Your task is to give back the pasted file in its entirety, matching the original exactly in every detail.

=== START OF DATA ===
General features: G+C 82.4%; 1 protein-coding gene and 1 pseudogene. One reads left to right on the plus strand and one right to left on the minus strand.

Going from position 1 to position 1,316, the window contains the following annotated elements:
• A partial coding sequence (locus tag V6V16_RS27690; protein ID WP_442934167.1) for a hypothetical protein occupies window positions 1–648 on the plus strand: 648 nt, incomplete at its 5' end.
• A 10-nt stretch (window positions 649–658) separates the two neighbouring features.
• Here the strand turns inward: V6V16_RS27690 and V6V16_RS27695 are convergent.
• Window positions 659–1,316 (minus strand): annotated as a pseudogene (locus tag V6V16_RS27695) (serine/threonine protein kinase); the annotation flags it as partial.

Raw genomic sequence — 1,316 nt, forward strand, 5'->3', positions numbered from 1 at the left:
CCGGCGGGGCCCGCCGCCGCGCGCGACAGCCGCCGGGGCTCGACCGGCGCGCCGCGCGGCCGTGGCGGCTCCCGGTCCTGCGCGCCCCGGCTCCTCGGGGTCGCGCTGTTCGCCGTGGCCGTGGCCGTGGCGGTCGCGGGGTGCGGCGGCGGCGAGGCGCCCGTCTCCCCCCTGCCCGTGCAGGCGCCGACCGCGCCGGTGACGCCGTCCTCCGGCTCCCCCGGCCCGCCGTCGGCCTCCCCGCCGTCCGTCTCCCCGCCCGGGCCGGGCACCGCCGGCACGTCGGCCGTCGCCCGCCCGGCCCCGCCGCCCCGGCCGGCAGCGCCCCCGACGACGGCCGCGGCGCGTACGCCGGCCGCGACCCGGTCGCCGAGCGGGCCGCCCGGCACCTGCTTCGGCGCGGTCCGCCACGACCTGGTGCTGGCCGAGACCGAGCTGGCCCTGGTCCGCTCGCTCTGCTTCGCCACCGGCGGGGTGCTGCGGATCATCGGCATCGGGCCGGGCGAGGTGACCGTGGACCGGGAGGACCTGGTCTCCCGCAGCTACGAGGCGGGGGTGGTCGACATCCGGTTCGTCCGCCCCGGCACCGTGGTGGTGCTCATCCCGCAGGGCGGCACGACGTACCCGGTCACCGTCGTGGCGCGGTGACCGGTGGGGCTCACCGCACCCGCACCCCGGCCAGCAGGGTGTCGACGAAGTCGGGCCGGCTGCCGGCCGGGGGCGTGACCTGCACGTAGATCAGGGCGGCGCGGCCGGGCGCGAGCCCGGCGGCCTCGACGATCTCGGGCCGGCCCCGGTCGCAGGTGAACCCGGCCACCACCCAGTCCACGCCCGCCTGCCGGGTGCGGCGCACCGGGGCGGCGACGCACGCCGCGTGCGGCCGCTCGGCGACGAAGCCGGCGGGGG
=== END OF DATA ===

General features: G+C 82.4%; 1 protein-coding gene and 1 pseudogene. One reads left to right on the plus strand and one right to left on the minus strand.

Going from position 1 to position 1,316, the window contains the following annotated elements:
• A partial coding sequence (locus tag V6V16_RS27690; protein ID WP_442934167.1) for a hypothetical protein occupies window positions 1–648 on the plus strand: 648 nt, incomplete at its 5' end.
• A 10-nt stretch (window positions 649–658) separates the two neighbouring features.
• Here the strand turns inward: V6V16_RS27690 and V6V16_RS27695 are convergent.
• Window positions 659–1,316 (minus strand): annotated as a pseudogene (locus tag V6V16_RS27695) (serine/threonine protein kinase); the annotation flags it as partial.

Raw genomic sequence — 1,316 nt, forward strand, 5'->3', positions numbered from 1 at the left:
CCGGCGGGGCCCGCCGCCGCGCGCGACAGCCGCCGGGGCTCGACCGGCGCGCCGCGCGGCCGTGGCGGCTCCCGGTCCTGCGCGCCCCGGCTCCTCGGGGTCGCGCTGTTCGCCGTGGCCGTGGCCGTGGCGGTCGCGGGGTGCGGCGGCGGCGAGGCGCCCGTCTCCCCCCTGCCCGTGCAGGCGCCGACCGCGCCGGTGACGCCGTCCTCCGGCTCCCCCGGCCCGCCGTCGGCCTCCCCGCCGTCCGTCTCCCCGCCCGGGCCGGGCACCGCCGGCACGTCGGCCGTCGCCCGCCCGGCCCCGCCGCCCCGGCCGGCAGCGCCCCCGACGACGGCCGCGGCGCGTACGCCGGCCGCGACCCGGTCGCCGAGCGGGCCGCCCGGCACCTGCTTCGGCGCGGTCCGCCACGACCTGGTGCTGGCCGAGACCGAGCTGGCCCTGGTCCGCTCGCTCTGCTTCGCCACCGGCGGGGTGCTGCGGATCATCGGCATCGGGCCGGGCGAGGTGACCGTGGACCGGGAGGACCTGGTCTCCCGCAGCTACGAGGCGGGGGTGGTCGACATCCGGTTCGTCCGCCCCGGCACCGTGGTGGTGCTCATCCCGCAGGGCGGCACGACGTACCCGGTCACCGTCGTGGCGCGGTGACCGGTGGGGCTCACCGCACCCGCACCCCGGCCAGCAGGGTGTCGACGAAGTCGGGCCGGCTGCCGGCCGGGGGCGTGACCTGCACGTAGATCAGGGCGGCGCGGCCGGGCGCGAGCCCGGCGGCCTCGACGATCTCGGGCCGGCCCCGGTCGCAGGTGAACCCGGCCACCACCCAGTCCACGCCCGCCTGCCGGGTGCGGCGCACCGGGGCGGCGACGCACGCCGCGTGCGGCCGCTCGGCGACGAAGCCGGCGGGGG